It is not yet known whether the advice will be adopted. The Municipality of Amsterdam is leading the way in this regard, and in any case wants “to continue to make active efforts in the future – together with residents, museums involved and also in an international context – to get works of art that were involuntarily removed from the possession during World War II due to circumstances directly related to the Nazi regime, to heirs of the owners at the time, where possible.”
RESPONSES TO THE COUNCIL LETTER:
Rein Wolfs, director of the Stedelijk Museum: “Empathy is becoming increasingly important. It is only logical that the owners will have to take a step back, that the art-historical value will be given less weight and that the interests of the claimants will be given more weight. I am curious to see what the minister is going to decide. It’s a big deal because this is about a Kandinsky and because a similar claim is at play with Kandinsky’s The Colourful Life (1907) in the Lenbachhaus in Munich. The Netherlands is internationally criticized for its restitution policy and closely watched. That the City of Amsterdam is now anticipating the ministerial decision is because it is important for the city that you show that you are guided by the injustice that has been done. If you give something back, that is an emotional recovery.”
Axel Hagedorn, a lawyer on behalf of the Lewenstein heirs: “We are pleased that the municipality acknowledges that the advice given in 2018 was incorrect, but there are major objections to a new procedure at the restitution commission. It took years to settle the previous claim. And you only propose a new procedure if you think there is something wrong with the previous decision-making, with the value that was attached to the weighing of interests. So then return the work to the heirs immediately. The heirs are happy that there is finally movement. The attitude of the municipality of Amsterdam and the Stedelijk Museum during the hearing at the court last December showed little empathy, and so the recognition is a positive sign. Abroad, no one understands anything about the decision of the Restitutions Committee in 2018, and the municipality of Amsterdam has a bad reputation as a result. Mayor Halsema realizes that. I am assuming that the Kohnstamm report will be adopted by this outgoing cabinet. The pressure to do so quickly will have increased because of this letter from the municipality of Amsterdam.”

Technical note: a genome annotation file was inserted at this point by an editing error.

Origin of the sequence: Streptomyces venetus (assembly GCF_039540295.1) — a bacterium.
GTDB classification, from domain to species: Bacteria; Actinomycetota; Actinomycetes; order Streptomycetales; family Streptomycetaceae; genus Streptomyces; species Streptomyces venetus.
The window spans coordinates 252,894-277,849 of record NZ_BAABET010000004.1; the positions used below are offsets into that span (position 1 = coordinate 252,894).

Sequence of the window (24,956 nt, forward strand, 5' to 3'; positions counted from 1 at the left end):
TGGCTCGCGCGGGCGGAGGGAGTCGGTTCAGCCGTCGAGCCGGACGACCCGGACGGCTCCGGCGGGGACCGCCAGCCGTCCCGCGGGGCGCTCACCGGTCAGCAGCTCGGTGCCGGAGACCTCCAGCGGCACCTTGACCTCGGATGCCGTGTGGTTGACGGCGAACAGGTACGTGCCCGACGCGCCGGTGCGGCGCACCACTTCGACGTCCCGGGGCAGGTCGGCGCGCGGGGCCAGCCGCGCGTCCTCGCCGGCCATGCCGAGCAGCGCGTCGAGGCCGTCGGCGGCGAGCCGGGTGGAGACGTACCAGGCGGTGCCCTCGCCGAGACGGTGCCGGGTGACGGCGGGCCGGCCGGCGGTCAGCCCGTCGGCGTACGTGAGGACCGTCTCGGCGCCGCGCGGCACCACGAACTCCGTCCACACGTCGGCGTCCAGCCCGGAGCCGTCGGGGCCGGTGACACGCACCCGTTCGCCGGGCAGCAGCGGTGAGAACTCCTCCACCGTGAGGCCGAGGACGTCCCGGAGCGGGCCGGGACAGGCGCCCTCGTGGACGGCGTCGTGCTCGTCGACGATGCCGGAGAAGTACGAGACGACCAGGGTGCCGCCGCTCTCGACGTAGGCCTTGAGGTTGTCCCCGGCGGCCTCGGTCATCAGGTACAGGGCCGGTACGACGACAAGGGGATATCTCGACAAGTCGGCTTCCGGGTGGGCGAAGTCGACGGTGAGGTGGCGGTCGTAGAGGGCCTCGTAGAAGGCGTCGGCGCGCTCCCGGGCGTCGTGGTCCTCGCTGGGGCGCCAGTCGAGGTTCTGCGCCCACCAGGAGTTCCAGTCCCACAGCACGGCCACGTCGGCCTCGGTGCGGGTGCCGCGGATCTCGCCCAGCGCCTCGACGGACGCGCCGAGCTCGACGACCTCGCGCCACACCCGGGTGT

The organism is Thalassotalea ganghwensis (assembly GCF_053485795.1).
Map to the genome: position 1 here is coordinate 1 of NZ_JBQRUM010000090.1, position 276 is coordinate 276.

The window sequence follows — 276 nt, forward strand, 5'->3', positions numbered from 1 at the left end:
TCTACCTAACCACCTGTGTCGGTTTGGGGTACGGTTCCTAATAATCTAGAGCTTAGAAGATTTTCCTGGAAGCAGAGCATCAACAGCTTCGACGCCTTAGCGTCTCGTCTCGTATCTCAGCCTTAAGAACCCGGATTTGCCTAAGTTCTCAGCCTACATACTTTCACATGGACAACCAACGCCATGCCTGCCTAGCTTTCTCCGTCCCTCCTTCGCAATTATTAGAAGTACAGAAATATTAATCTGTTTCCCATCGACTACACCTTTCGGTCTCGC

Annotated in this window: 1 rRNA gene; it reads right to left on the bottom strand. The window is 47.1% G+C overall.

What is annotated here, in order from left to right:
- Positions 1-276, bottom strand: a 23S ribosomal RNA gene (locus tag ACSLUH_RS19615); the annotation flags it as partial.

Gert-Jan van den Bergh, an attorney with Bergh Stoop & Sanders involved in several restitution cases: “The letter from the municipality is not surprising in itself. The consequences of Kohnstamm’s report will be limited: in practice it is not that bad, three or four cases will be reviewed. The bulk of the rejections still has to do with the burden of proof and the Kohnstamm Committee says nothing about that, while the problem lies precisely with the burden of proof. The Kohnstamm report provides an important correction, but too much good faith is still allowed to play a role in the decision making process, leaving an opening for the weighing of interests. The Stedelijk Museum itself should have said much earlier: it is not right that we have this painting here and it must go back to the heirs. There is no doubt that Kandinsky’s work in 1940 was not a good faith purchase. Upon renewed advice, the Kandinsky will still go to the heirs.”